It’s hard not to run across the term “Big Data” these days, which refers to the idea of mining large amounts of in-house data for business intelligence/strategic purposes. Solution providers are very busy promoting plenty of new tools that promise to sift and sort data for new benefits.
But all is not well in the big data kingdom. Determining ROI of big data efforts seems to be a big issue, according to a recent article on the Big Data. Big Decisions website. The article “Big Data ROI Still Tough To Measure” cites a recent IDG and Kapow Software survey of more than 200 IT and business leaders.
While more than 85% of the 200 IT pros surveyed agreed big data would help with data-driven decisions, just 23% said big data projects were a success (53% said they were “somewhat successful”). That’s a big difference between hope and results.
Coming from the more humble side of data in contract management software, it’s easy to see the forest through some of those “big data” trees. Companies often find real financial benefits from paying attention to (for lack of a better phrase) “small data.”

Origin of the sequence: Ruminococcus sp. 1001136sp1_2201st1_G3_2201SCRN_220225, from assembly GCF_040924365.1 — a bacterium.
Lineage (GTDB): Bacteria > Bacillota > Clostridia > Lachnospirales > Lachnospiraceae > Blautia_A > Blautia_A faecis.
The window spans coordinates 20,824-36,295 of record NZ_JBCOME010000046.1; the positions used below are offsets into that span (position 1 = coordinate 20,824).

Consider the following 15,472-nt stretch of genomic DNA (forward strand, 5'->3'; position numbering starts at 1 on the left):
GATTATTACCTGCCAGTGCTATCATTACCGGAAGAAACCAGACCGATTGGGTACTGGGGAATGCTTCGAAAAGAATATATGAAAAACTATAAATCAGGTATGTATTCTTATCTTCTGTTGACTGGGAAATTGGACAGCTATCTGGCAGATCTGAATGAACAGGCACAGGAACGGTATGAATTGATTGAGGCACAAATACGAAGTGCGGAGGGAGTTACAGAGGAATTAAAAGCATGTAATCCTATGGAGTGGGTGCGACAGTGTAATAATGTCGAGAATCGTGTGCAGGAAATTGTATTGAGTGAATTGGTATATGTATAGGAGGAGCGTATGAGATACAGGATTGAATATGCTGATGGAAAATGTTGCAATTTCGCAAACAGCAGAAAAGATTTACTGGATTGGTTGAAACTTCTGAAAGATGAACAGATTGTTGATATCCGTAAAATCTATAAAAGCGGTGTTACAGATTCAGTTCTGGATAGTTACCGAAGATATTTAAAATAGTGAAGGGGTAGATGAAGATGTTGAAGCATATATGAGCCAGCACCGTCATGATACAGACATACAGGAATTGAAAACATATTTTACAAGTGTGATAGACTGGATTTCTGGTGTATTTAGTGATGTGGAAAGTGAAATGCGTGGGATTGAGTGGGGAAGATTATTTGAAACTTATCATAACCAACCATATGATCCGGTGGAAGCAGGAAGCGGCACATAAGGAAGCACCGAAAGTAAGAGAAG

Consider this factoid: an article on the Selling Power website cited a study that revealed just how important management of every day information – like sales contracts – can be.
According to this study, poor management of sales contracts can result in “revenue leakage” of five percent to nine percent. Let’s assume for a moment that’s the range in gross revenues lost. Even at five percent, that’s a huge number in today’s economy.
Contract management solutions, such as Contract Assistant, can help sales departments by alerting them when contract renewals are pending or even just reminding them to implement a mid-contract review of compliance with service terms and conditions.
Is there a possibility of a breach? Are payables getting paid properly and accurately? Are there unexpected operational expenses popping up on servicing that client? These are all “routine” questions that can pop up from a mid-contract review, and are part-and-parcel of the main benefits of contract management.
So as exciting as big data can be, consider the more mundane (but financially powerful) benefits from “small data” — like contract management.